July 2004
Clinical Infectious Diseases;7/1/2004, Vol. 39 Issue 1, piii
Academic Journal
A California company unveiled a device based on National Aeronautics and Space Administration (NASA) technology that it said could better detect trace amounts of anthrax and was scheduled for testing by the U.S. government. Beverly Hills, California-based company, Universal Detection Technology (UDT) said the device, called the Anthrax Smoke Detector, was ready to be sold commercially and would he tested in September for use in government facilities such as post offices. Amir Ettehadieh, director of research and development for the UDT said a single detector could monitor the air in a building the size of the Four Seasons Hotel in Beverly hills, where the device was displayed for the first time at a news conference.


Related Articles

  • NEWSWIRE.  // New Scientist;5/4/2002, Vol. 174 Issue 2341, p21 

    Reports developments on science as of May 2002. Prevalence of obesity; Ways to solve budget crisis of the National Aeronautics and Space Administration; Contamination of anthrax bacteria.

  • SPACE-GREENHOUSE TECHNOLOGY ZAPS ANTHRAX SPORES.  // Government Product News;Jul2002, Vol. 41 Issue 7, p35 

    Provides information on AiroCideTiO2 anthrax-killing air scrubber developed by the U.S. National Aeronautics and Space Administration. Key features; Industrial application of the air scrubber; Chemical properties of titanium dioxide.

  • Anthrax Detection Equipment Purchased by FAA.  // Airport Security Report;11/5/2008, Vol. 16 Issue 22, p2 

    The article reports on the move of the U.S. Federal Aviation Administration to purchase the anthrax detection equipment from Universal Detection Technology Inc.. It states that the equipment is designed to check for anthrax and can return results in as little as three minutes. It adds that the...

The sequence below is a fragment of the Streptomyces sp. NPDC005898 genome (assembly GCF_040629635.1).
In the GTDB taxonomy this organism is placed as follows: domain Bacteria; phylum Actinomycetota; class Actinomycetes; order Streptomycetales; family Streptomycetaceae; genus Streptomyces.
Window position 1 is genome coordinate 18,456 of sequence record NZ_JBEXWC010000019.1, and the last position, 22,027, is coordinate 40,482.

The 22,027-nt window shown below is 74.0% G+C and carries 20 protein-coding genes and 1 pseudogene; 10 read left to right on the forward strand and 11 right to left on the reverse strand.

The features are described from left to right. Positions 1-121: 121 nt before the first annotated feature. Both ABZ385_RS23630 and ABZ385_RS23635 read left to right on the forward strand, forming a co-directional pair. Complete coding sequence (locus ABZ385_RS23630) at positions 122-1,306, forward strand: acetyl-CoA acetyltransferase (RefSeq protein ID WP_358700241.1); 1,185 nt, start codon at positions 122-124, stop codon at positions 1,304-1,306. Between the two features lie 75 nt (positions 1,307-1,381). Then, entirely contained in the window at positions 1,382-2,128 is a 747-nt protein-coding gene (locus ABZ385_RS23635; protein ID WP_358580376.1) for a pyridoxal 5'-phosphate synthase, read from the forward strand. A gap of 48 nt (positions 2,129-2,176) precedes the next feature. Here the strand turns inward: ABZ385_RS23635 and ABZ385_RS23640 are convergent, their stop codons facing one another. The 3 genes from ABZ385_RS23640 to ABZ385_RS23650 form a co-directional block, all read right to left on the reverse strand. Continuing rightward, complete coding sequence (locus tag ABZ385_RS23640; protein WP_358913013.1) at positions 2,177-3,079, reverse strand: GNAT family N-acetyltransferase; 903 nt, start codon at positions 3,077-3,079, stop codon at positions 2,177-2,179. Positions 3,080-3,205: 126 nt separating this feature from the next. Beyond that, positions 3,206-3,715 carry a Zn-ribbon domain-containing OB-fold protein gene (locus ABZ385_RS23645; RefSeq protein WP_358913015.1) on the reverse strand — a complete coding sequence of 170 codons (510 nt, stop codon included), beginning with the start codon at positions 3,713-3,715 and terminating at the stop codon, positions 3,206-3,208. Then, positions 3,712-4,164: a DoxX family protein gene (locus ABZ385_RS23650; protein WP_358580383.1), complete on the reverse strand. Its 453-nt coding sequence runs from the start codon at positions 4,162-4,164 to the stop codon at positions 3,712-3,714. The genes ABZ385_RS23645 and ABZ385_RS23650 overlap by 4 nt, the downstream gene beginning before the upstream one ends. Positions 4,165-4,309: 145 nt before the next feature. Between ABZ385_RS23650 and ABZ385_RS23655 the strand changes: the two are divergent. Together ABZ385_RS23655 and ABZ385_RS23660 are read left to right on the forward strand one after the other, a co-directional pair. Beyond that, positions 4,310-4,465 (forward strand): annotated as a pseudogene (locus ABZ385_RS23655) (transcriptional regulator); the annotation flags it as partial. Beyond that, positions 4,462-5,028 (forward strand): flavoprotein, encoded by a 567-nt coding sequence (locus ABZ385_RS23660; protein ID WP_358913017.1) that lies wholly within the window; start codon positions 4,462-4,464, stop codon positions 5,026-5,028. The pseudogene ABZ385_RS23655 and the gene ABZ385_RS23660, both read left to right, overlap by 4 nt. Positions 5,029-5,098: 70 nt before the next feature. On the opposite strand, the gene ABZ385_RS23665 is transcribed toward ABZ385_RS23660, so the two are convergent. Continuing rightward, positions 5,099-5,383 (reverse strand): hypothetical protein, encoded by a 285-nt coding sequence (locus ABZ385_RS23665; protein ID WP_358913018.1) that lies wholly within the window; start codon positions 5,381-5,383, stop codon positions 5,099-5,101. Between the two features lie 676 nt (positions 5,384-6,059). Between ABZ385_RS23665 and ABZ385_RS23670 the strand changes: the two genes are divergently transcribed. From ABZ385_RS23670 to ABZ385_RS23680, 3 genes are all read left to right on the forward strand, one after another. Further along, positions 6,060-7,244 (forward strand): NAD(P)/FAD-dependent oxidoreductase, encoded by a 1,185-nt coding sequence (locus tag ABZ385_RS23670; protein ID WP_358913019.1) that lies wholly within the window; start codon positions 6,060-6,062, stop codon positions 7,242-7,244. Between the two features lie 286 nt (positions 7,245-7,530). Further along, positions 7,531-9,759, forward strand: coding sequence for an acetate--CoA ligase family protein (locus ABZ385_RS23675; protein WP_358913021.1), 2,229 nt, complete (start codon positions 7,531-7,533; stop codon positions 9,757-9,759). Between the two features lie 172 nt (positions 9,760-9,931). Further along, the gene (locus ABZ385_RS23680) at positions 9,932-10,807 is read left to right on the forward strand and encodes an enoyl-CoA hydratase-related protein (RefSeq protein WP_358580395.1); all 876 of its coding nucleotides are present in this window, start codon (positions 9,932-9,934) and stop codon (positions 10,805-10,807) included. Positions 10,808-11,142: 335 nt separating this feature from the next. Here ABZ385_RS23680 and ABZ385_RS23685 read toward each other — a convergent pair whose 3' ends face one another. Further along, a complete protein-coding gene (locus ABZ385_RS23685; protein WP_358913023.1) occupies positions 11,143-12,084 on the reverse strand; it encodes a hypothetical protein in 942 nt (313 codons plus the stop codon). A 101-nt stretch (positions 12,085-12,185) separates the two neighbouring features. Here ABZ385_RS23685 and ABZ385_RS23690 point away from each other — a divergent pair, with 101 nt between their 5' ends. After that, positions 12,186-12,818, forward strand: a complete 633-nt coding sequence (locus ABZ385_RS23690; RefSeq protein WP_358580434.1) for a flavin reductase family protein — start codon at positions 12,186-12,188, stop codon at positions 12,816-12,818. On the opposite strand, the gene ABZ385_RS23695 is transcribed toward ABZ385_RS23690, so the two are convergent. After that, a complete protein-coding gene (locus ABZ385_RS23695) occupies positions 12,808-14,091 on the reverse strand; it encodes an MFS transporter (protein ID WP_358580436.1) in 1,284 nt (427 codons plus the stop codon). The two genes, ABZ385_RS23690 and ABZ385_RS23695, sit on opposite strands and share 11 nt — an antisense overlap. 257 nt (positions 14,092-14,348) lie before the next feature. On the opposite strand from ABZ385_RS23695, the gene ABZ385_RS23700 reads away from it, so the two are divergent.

• 60 Seconds.  // New Scientist;11/8/2008, Vol. 199 Issue 2681, p7 

    The article offers news briefs related to science. A bongo drum maker has died after catching anthrax from contaminated animal hides he was using to create the drums. The daylight is said to be becoming too scarce to power the solar arrays of the Phoenix Mars lander of the U.S. National...

  • Join the NASA Engineering Design Challenge.  // NSTA Express;9/10/2007, p3 

    This article invites schools to participate in the Engineering Design Challenge of the U.S. National Aeronautics and Space Administration in 2007.

  • NASA Education Webcasts with Astronauts.  // NSTA Express;9/7/2009, p2 

    The article offers information on the live education webcasts, in which U.S. National Aeronautics & Space Administration (NASA) Administrator Charles Bolden and space shuttle astronauts will participate on September 8 and September 10, 2009.

  • Bring the Solar System to Your Community -- Become a MESSENGER Fellow.  // NSTA Express;3/1/2010, p3 

    The article offers information on how to become a messenger educator fellow and be a part of the National Aeronautics & Space Administration's (NASA) messenger mission to mercury.

  • From the NSTA Calendar: What NASA Found on the Moon.  // NSTA Express;11/1/2010, p3 

    The article offers information on a webcast that invites teachers and students to know about the findings form National Aeronautics and Space Administration's Lunar Crator Observation and Sensing Satellite, which impacted the Moon to look for water.

  • SGI Installs 512-Processor Supercomputer at NASA Ames.  // Mainframe Computing;Jan2000, Vol. 13 Issue 1, p2 

    Announces the installation of SGI's large shared memory supercomputer at the Center of Excellence for Information Technology of the United States National Aeronautics and Space Administration.


Read the Article


Sorry, but this item is not currently available from your library.

Try another library?
Sign out of this library

Other Topics